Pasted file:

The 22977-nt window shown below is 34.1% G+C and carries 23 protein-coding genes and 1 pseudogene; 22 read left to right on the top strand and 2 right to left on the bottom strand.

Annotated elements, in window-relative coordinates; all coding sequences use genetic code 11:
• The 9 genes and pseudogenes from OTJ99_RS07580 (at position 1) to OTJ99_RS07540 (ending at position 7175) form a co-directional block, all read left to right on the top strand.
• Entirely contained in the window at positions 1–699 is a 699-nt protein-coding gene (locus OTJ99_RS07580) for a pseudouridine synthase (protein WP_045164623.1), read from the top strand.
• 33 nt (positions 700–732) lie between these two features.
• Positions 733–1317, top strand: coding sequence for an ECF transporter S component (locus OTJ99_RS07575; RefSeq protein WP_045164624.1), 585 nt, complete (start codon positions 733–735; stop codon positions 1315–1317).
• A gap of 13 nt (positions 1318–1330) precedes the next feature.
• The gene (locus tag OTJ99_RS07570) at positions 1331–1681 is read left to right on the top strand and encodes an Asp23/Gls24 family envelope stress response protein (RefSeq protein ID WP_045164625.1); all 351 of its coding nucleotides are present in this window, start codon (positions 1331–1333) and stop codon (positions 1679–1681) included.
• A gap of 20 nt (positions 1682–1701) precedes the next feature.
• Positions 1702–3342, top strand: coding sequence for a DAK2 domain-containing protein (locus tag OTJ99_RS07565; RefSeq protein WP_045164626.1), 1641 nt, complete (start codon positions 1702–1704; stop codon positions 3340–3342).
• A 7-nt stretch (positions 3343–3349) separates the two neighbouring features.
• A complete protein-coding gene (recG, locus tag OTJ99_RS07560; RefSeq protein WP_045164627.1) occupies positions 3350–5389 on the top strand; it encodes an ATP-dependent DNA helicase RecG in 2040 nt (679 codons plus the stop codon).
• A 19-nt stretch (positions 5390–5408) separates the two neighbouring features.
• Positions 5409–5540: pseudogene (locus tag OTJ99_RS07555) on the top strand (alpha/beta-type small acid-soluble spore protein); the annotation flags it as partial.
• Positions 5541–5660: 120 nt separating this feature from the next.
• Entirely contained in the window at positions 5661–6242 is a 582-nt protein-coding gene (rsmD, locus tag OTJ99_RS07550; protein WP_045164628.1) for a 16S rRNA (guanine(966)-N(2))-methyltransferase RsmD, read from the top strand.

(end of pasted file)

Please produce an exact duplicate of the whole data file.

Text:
The 22977-nt window shown below is 34.1% G+C and carries 23 protein-coding genes and 1 pseudogene; 22 read left to right on the top strand and 2 right to left on the bottom strand.

Annotated elements, in window-relative coordinates; all coding sequences use genetic code 11:
• The 9 genes and pseudogenes from OTJ99_RS07580 (at position 1) to OTJ99_RS07540 (ending at position 7175) form a co-directional block, all read left to right on the top strand.
• Entirely contained in the window at positions 1–699 is a 699-nt protein-coding gene (locus OTJ99_RS07580) for a pseudouridine synthase (protein WP_045164623.1), read from the top strand.
• 33 nt (positions 700–732) lie between these two features.
• Positions 733–1317, top strand: coding sequence for an ECF transporter S component (locus OTJ99_RS07575; RefSeq protein WP_045164624.1), 585 nt, complete (start codon positions 733–735; stop codon positions 1315–1317).
• A gap of 13 nt (positions 1318–1330) precedes the next feature.
• The gene (locus tag OTJ99_RS07570) at positions 1331–1681 is read left to right on the top strand and encodes an Asp23/Gls24 family envelope stress response protein (RefSeq protein ID WP_045164625.1); all 351 of its coding nucleotides are present in this window, start codon (positions 1331–1333) and stop codon (positions 1679–1681) included.
• A gap of 20 nt (positions 1682–1701) precedes the next feature.
• Positions 1702–3342, top strand: coding sequence for a DAK2 domain-containing protein (locus tag OTJ99_RS07565; RefSeq protein WP_045164626.1), 1641 nt, complete (start codon positions 1702–1704; stop codon positions 3340–3342).
• A 7-nt stretch (positions 3343–3349) separates the two neighbouring features.
• A complete protein-coding gene (recG, locus tag OTJ99_RS07560; RefSeq protein WP_045164627.1) occupies positions 3350–5389 on the top strand; it encodes an ATP-dependent DNA helicase RecG in 2040 nt (679 codons plus the stop codon).
• A 19-nt stretch (positions 5390–5408) separates the two neighbouring features.
• Positions 5409–5540: pseudogene (locus tag OTJ99_RS07555) on the top strand (alpha/beta-type small acid-soluble spore protein); the annotation flags it as partial.
• Positions 5541–5660: 120 nt separating this feature from the next.
• Entirely contained in the window at positions 5661–6242 is a 582-nt protein-coding gene (rsmD, locus tag OTJ99_RS07550; protein WP_045164628.1) for a 16S rRNA (guanine(966)-N(2))-methyltransferase RsmD, read from the top strand.